SCR IN SINGAPORE : Festival Raises Issue of East-West Ethnic Focus
As warmly as South Coast Repertory has been received here for its vibrant production of George Bernard Shaw’s “You Never Can Tell,” the contemporary Japanese dance company Sankai Juko made a bigger splash over the weekend at the opening of the Singapore Festival of Arts.
The most obvious reason was that festival officials had promoted the five-man dance troupe as “erotic” and “shocking"--sensationalist hype picked up and flogged in the local press.
This was bound to stir avid curiosity, particularly in a society seemingly bent on achieving moral purity along with economic might: All sex is edited out of movies here. Playboy and similar magazines are not allowed into the country. Videotapes, including those brought in by tourists, must be screened by customs. Recently, two teen-agers came under intense public scrutiny for kissing on a bus, an open intimacy frowned on even by the young.
“We must keep up the standards,” said Aquila Moses, a genial Singaporean who can’t be more than 20 years old. “They were not married.”
Meanwhile, all theatrical productions--amateur or professional--must be licensed by a government censor. Yet festival officials are also government officials. And so the paradox of the government promoting Sankai Juko as something forbidden served only to heighten the curiosity about its two performances at the 1,744-seat Kallang Theatre, one of the six main venues of the monthlong festival.
Of course, the dance cognoscenti were primed for Sankai Juko by the fact that it has toured the world many times--the troupe was last seen in Los Angeles during the 1984 Olympics--but had never been to the Asian Pacific outside of Japan, Australia and New Zealand. The appearance was, therefore, long awaited. By contrast, nobody had heard of SCR. Before coming here, it had never toured beyond California.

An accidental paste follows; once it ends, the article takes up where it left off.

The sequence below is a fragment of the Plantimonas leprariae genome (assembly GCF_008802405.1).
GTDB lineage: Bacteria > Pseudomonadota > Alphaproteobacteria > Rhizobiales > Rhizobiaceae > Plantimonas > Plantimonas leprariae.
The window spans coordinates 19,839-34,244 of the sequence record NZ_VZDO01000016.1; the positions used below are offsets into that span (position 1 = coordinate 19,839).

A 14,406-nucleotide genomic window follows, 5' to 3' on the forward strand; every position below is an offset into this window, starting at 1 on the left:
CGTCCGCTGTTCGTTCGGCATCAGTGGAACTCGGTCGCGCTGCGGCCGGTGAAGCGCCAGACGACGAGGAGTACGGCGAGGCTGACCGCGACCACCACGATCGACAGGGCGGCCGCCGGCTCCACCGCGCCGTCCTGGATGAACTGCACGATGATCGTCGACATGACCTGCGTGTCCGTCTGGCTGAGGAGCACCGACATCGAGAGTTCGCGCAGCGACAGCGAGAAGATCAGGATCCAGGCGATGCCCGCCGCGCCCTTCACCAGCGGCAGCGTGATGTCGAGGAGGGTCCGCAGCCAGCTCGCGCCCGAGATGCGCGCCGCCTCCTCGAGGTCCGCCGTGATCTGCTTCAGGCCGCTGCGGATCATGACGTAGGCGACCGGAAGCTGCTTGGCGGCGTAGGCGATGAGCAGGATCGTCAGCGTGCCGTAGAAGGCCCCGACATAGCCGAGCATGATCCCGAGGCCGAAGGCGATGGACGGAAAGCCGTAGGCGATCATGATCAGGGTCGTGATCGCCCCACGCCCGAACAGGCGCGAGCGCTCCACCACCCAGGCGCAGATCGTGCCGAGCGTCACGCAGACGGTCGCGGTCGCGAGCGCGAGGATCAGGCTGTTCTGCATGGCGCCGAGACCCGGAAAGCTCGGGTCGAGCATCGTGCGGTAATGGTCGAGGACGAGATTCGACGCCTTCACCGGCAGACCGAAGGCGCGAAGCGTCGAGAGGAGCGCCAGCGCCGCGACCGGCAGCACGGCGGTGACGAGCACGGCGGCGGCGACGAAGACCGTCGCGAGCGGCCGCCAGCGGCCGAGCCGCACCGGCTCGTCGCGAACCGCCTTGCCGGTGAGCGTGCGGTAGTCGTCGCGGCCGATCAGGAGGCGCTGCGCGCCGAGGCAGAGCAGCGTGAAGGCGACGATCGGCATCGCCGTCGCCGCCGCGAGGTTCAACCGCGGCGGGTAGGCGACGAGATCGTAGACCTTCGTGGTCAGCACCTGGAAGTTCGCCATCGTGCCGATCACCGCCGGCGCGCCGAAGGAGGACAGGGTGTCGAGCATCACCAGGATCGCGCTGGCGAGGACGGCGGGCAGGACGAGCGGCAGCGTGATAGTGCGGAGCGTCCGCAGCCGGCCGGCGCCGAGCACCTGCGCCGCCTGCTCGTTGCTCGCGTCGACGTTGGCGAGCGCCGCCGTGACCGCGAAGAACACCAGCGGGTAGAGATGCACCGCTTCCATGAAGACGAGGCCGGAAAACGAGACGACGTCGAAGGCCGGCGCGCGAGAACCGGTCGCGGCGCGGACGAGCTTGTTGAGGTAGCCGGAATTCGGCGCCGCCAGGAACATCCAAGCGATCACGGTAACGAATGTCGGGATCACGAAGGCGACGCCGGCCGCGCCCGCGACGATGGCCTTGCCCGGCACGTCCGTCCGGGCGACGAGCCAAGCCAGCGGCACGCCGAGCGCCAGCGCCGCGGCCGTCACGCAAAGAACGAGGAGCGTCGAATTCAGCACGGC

Further, butoh dancing as performed by Sankai Juko can be stunning, and the piece it presented--"Unetso,” which premiered in Paris in 1986--did not disappoint. For 90 minutes without intermission, the dancers put on a ritualistic sand-and-water show about birth and death that was visually spectacular, musically entrancing and conceptually profound. Nothing about it, however, was remotely erotic or shocking.
The less obvious but perhaps more significant underlying reason for the intense interest in Sankai Juko had to do with regional cultural relevance and the question of whether the influence of Eurocentric culture in particular should be embraced whole, assimilated and transformed, or simply rejected. It is an issue that the whole arts festival of several hundred acts is grappling with, not always successfully.
In one respect, butoh embodies European influences without for a moment resembling anything Western. Sankai Juko is based in Paris--its completely Japanese flavor notwithstanding--and its works are a derivation of everything from Kabuki and Noh theater forms to German Expressionism, environmental activism and performance art.
The successful amalgamation of such various artistic strains makes considerable sense for Singapore’s multiracial, multicultural, multilingual mix of Chinese, Malays, Indians and Caucasians. Shaw, on the other hand, would seem to require a strictly Eurocentric focus both from its audience and its players.